I have been married for seven years, and for all of them I have dreaded the same day in April. It’s my wife’s birthday — and my mother’s. My wife and my mother each think that the day should revolve around them, and they don’t really like each other. (I’m putting it nicely.)
My mother insists that since she is the matriarch — she actually uses that word — we should celebrate with her every year, and my wife says that she deserves to be my number one priority. Joint birthday celebrations don’t work, and I can’t see how to celebrate their birthdays separately.
How do I make them both happy on their shared birthday?
Did you not see the name of this column? It’s “Ask Philip,” not “Ask Miracles of Philip.”
You, sir, (with apologies to Taylor Swift) will never, ever, ever make your spouse and your mother happy on the same day under these circumstances. The math is pretty simple: they don’t like each other + you’re the person they have in common = lifelong death struggle to establish primacy.
In other words, neither your wife nor your mom probably care much about how their birthdays are celebrated. Instead, they’ve turned the day into an annual test of their relative importance to you. Study all you want; you’re still going to fail. That’s how the test is designed.
Make your mom the center of every birthday celebration, and you’ll spend the other 364 nights sleeping with someone you’ve relegated to second place. Insist that it’s your wife’s night, and you can look forward to a steady diet of guilt sandwiches, served lovingly by the woman who gave you life and indirectly (or maybe directly) reminds you of that during every phone call.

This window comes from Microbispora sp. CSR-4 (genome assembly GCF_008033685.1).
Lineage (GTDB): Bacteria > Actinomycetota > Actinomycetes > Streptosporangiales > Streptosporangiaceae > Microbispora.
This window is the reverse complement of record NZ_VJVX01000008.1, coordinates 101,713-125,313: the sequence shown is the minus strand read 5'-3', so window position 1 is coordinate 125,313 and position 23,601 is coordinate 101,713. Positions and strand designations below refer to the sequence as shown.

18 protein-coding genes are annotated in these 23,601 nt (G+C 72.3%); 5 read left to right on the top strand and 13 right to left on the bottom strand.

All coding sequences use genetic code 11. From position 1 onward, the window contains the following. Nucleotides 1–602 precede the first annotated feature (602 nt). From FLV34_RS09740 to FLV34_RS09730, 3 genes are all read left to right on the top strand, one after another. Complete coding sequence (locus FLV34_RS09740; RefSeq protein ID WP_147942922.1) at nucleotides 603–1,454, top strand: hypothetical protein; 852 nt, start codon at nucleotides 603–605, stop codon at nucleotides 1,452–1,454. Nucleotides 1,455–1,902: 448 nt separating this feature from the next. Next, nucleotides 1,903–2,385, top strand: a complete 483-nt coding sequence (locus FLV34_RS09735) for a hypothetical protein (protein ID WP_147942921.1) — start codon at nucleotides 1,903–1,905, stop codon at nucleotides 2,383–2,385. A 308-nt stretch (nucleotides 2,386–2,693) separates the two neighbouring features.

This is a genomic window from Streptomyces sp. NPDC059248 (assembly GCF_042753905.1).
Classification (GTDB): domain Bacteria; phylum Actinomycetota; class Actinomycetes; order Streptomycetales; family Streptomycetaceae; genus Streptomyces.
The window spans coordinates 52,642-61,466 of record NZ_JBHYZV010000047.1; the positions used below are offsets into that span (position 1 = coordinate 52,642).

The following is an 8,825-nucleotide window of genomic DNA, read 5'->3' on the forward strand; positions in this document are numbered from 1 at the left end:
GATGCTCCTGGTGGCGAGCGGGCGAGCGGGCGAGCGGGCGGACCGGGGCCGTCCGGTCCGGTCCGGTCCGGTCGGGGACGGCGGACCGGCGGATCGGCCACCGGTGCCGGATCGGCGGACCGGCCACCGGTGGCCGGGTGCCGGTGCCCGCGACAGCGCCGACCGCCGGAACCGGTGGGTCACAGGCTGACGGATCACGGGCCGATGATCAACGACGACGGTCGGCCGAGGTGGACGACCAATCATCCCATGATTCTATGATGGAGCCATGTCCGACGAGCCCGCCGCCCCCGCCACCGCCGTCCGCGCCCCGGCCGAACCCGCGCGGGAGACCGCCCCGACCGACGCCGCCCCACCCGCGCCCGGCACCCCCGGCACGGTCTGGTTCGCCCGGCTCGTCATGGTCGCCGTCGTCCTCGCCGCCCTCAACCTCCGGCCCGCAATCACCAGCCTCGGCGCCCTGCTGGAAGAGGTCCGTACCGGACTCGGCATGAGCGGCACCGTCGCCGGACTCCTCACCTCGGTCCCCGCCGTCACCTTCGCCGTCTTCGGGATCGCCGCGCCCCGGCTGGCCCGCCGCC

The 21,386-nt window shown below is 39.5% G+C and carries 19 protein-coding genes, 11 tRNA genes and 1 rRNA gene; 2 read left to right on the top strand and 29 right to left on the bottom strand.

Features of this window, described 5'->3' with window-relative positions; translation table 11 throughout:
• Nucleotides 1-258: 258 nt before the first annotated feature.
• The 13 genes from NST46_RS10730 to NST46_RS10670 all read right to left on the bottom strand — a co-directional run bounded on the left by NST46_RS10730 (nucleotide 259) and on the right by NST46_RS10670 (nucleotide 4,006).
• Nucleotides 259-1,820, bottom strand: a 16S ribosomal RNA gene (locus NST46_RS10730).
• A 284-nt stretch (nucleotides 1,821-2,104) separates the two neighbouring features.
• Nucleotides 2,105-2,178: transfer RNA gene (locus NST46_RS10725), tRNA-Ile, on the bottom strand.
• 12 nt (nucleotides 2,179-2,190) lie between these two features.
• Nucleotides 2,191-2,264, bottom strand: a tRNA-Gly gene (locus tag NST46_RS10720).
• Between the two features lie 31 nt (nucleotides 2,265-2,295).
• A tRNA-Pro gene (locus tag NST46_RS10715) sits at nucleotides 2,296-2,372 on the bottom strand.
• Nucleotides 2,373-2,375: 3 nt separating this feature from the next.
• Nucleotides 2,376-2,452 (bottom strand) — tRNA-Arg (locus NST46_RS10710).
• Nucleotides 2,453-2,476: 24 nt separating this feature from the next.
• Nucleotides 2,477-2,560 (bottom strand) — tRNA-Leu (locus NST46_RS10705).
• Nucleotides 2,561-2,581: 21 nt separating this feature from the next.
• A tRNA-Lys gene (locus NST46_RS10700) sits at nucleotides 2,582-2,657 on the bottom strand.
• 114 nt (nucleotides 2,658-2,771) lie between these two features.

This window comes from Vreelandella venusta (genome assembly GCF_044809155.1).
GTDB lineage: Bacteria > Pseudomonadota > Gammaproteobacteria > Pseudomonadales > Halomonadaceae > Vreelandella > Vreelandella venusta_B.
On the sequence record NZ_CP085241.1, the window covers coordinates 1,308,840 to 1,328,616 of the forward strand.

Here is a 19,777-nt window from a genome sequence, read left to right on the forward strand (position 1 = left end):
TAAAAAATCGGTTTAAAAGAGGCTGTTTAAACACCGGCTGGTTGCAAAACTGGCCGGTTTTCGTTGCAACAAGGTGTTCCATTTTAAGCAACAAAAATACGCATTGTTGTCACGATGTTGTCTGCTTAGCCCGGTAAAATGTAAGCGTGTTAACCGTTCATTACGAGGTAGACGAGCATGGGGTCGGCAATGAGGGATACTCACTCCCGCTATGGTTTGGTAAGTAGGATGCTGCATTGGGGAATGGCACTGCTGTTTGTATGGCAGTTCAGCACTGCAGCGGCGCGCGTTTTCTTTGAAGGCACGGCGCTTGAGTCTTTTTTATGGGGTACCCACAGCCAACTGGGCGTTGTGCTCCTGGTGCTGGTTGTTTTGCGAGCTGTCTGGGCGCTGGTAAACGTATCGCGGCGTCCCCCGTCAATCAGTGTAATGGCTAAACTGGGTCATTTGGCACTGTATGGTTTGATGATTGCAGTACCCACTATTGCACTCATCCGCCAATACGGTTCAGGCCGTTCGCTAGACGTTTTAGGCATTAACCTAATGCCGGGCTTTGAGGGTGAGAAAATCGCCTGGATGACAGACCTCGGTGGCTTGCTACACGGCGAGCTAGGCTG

My advice? You can’t fail the test if you drop out of the class. Don’t try to make them both happy on the same day, each year. It’s not possible, and your efforts to appease one will only annoy the other.
The key to solving this lies in thinking of your wife and mother — in this instance, only! — as if they were toddlers fighting over the same toy. You don’t mention children, so on the chance you don’t have any, here’s Parenting 101: when the kiddies can’t share nicely, an adult steps in and lays down a fair and equitable distribution.
Janey, you can have the toy for the next half—hour, and then it’s Johnny’s turn. Johnny, after your turn, march across the playground and hand it back. If you two decide you can share it, terrific. If not, we’ll keep to the schedule.
You’ve got some time until April, Fool, and I’d suggest imparting a new birthday rule soon, so that you don’t allow either side to make plans that might then have to be changed. Here’s what I’d say to them, were I in your shoes: “I’ve been thinking about your joint birthday, and it occurs to me that it’s not possible to give both of you the amount of attention that I’d like to on the actual day. This year, mom, we’d like to take you to dinner on the night before — or the night after, your choice.
Next year we’ll celebrate your birthday on the actual day, and we’ll just continue switching off.”
See what you did, there? You’ve told both of the women in your life that you want to give them enough attention. You’ve also told your wife that she’s the common denominator: “we” would like to take you out, Mom — but the other night is for the two of us.
Neither of them will be thrilled, but both of them will likely be placated. The key is to stand firm, and to meet protests with the truth: This is not an ideal situation, so here’s a fair way to deal with that fact. It’s also a way that subtly puts your wife first — by including her in all celebrations AND by giving her the day this time ‘round — without denying your mother the thoughtfulness and respect she deserves.
Also? Giving your mom a really nice present this year couldn’t hurt.
Enjoy both cakes,
Philip Van Munching is a New York Times bestselling author of advice books, and was a finalist in the Good Morning America nationwide “advice guru” search. You can find his previous columns at askpvm.com, and email your questions to [email protected]